In my quest to always provide readers with up to date information, I pass along the following warning to employers and employees.

In a poor economic times, landmark employment related court decisions arise. This is attributable to a lack of job alternatives. Folks collecting unemployment have more time to ponder legal action and fight for their rights. Daniel Blake, Esq., a lawyer formerly with the LeClairRyan, highlights a Massachusetts case.

The facts – Leslie Hooker received a written job offer from Trusted Life Care, Inc. (TLC), who was opening an office in her area. Leslie was thrilled with its terms of salary, commission structure, title, expense allowance and start date. After accepting the offer, Leslie resigned from her current job. Shortly thereafter, Leslie was informed by TLC they decided against opening the new office, and would not hire her. Unable to regain her former job, Leslie filed a lawsuit.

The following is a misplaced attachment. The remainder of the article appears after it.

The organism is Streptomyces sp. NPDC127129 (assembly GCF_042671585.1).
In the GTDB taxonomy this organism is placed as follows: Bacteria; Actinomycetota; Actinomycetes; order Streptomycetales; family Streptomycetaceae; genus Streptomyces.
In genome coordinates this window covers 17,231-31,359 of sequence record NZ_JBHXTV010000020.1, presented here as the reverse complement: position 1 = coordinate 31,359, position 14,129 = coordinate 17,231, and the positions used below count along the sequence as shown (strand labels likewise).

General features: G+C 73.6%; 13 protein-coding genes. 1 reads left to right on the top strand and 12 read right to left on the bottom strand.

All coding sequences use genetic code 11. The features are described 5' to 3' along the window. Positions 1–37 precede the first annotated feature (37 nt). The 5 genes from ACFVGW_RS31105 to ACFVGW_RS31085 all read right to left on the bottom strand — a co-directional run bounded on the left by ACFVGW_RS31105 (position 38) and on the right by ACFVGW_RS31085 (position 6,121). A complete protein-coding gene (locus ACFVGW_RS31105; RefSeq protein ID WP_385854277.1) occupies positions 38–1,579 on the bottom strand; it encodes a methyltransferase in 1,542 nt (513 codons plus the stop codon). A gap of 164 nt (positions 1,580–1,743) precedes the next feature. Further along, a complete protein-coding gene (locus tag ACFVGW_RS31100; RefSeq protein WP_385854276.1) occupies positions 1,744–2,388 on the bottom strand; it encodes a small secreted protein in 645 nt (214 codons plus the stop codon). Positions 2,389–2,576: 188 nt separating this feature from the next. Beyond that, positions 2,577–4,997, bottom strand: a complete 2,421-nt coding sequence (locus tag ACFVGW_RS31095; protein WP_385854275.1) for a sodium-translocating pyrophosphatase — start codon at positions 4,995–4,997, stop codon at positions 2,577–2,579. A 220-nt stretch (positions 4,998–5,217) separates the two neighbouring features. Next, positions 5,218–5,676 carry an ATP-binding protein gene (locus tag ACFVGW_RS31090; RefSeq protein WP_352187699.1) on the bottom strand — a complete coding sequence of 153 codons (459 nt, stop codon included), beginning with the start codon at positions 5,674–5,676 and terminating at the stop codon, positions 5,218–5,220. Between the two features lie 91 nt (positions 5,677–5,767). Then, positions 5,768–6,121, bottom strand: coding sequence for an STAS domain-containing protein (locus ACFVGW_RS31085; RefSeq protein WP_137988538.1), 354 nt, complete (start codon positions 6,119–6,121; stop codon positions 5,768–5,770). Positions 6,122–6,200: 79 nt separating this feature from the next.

The decision – The court applied breach of contract law to rule against TLC. When the offer letter was accepted by Leslie, a contract was created. When TLC revoked their offer it was too late. The contract was breached. Amazingly, TLC would have avoided trouble if they fired Leslie after her first day on the job. As an “at will” employee, she could have been terminated without breach of contract concern.

The advice for employers – Attorney Blake advises employers to touch up engagement letters in the wake of this decision. Consider stating the offer may only be accepted by commencing employment.

Priority Law provides legal services for businesses.

This article was originally published in the Lowell Sun and is for informational purposes only and not to be relied on as legal advice, in any manner.